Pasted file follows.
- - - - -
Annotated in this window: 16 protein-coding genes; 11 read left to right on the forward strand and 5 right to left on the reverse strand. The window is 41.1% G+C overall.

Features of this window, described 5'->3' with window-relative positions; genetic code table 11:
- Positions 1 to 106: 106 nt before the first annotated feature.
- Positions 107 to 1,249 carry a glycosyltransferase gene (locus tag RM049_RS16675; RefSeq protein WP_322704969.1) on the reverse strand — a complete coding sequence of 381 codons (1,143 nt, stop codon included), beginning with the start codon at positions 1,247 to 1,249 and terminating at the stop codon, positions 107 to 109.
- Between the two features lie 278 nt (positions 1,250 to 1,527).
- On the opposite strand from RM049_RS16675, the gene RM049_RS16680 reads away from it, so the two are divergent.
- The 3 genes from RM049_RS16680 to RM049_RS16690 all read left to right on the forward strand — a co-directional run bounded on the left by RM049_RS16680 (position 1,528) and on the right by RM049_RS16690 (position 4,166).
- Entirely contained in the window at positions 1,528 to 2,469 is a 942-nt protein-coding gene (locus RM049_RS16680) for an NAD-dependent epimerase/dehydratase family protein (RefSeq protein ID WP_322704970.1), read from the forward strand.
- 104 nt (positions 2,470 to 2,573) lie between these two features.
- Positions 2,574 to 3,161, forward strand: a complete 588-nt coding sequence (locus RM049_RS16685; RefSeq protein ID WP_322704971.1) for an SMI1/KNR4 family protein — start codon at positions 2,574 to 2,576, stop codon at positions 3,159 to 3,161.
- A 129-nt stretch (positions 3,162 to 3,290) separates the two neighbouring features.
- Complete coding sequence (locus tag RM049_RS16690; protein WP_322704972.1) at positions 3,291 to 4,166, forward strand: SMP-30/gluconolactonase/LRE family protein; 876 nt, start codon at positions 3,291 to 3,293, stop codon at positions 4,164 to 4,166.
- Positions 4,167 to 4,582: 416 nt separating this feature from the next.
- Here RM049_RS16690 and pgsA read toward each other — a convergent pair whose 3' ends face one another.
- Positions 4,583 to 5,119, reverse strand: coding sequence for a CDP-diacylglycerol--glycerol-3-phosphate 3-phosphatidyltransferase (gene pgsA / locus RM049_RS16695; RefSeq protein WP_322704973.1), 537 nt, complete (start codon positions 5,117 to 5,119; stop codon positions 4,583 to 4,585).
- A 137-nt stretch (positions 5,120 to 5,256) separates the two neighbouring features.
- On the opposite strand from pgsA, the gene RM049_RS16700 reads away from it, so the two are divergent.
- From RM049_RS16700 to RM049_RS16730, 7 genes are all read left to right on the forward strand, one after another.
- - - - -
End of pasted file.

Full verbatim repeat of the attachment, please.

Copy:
Annotated in this window: 16 protein-coding genes; 11 read left to right on the forward strand and 5 right to left on the reverse strand. The window is 41.1% G+C overall.

Features of this window, described 5'->3' with window-relative positions; genetic code table 11:
- Positions 1 to 106: 106 nt before the first annotated feature.
- Positions 107 to 1,249 carry a glycosyltransferase gene (locus tag RM049_RS16675; RefSeq protein WP_322704969.1) on the reverse strand — a complete coding sequence of 381 codons (1,143 nt, stop codon included), beginning with the start codon at positions 1,247 to 1,249 and terminating at the stop codon, positions 107 to 109.
- Between the two features lie 278 nt (positions 1,250 to 1,527).
- On the opposite strand from RM049_RS16675, the gene RM049_RS16680 reads away from it, so the two are divergent.
- The 3 genes from RM049_RS16680 to RM049_RS16690 all read left to right on the forward strand — a co-directional run bounded on the left by RM049_RS16680 (position 1,528) and on the right by RM049_RS16690 (position 4,166).
- Entirely contained in the window at positions 1,528 to 2,469 is a 942-nt protein-coding gene (locus RM049_RS16680) for an NAD-dependent epimerase/dehydratase family protein (RefSeq protein ID WP_322704970.1), read from the forward strand.
- 104 nt (positions 2,470 to 2,573) lie between these two features.
- Positions 2,574 to 3,161, forward strand: a complete 588-nt coding sequence (locus RM049_RS16685; RefSeq protein ID WP_322704971.1) for an SMI1/KNR4 family protein — start codon at positions 2,574 to 2,576, stop codon at positions 3,159 to 3,161.
- A 129-nt stretch (positions 3,162 to 3,290) separates the two neighbouring features.
- Complete coding sequence (locus tag RM049_RS16690; protein WP_322704972.1) at positions 3,291 to 4,166, forward strand: SMP-30/gluconolactonase/LRE family protein; 876 nt, start codon at positions 3,291 to 3,293, stop codon at positions 4,164 to 4,166.
- Positions 4,167 to 4,582: 416 nt separating this feature from the next.
- Here RM049_RS16690 and pgsA read toward each other — a convergent pair whose 3' ends face one another.
- Positions 4,583 to 5,119, reverse strand: coding sequence for a CDP-diacylglycerol--glycerol-3-phosphate 3-phosphatidyltransferase (gene pgsA / locus RM049_RS16695; RefSeq protein WP_322704973.1), 537 nt, complete (start codon positions 5,117 to 5,119; stop codon positions 4,583 to 4,585).
- A 137-nt stretch (positions 5,120 to 5,256) separates the two neighbouring features.
- On the opposite strand from pgsA, the gene RM049_RS16700 reads away from it, so the two are divergent.
- From RM049_RS16700 to RM049_RS16730, 7 genes are all read left to right on the forward strand, one after another.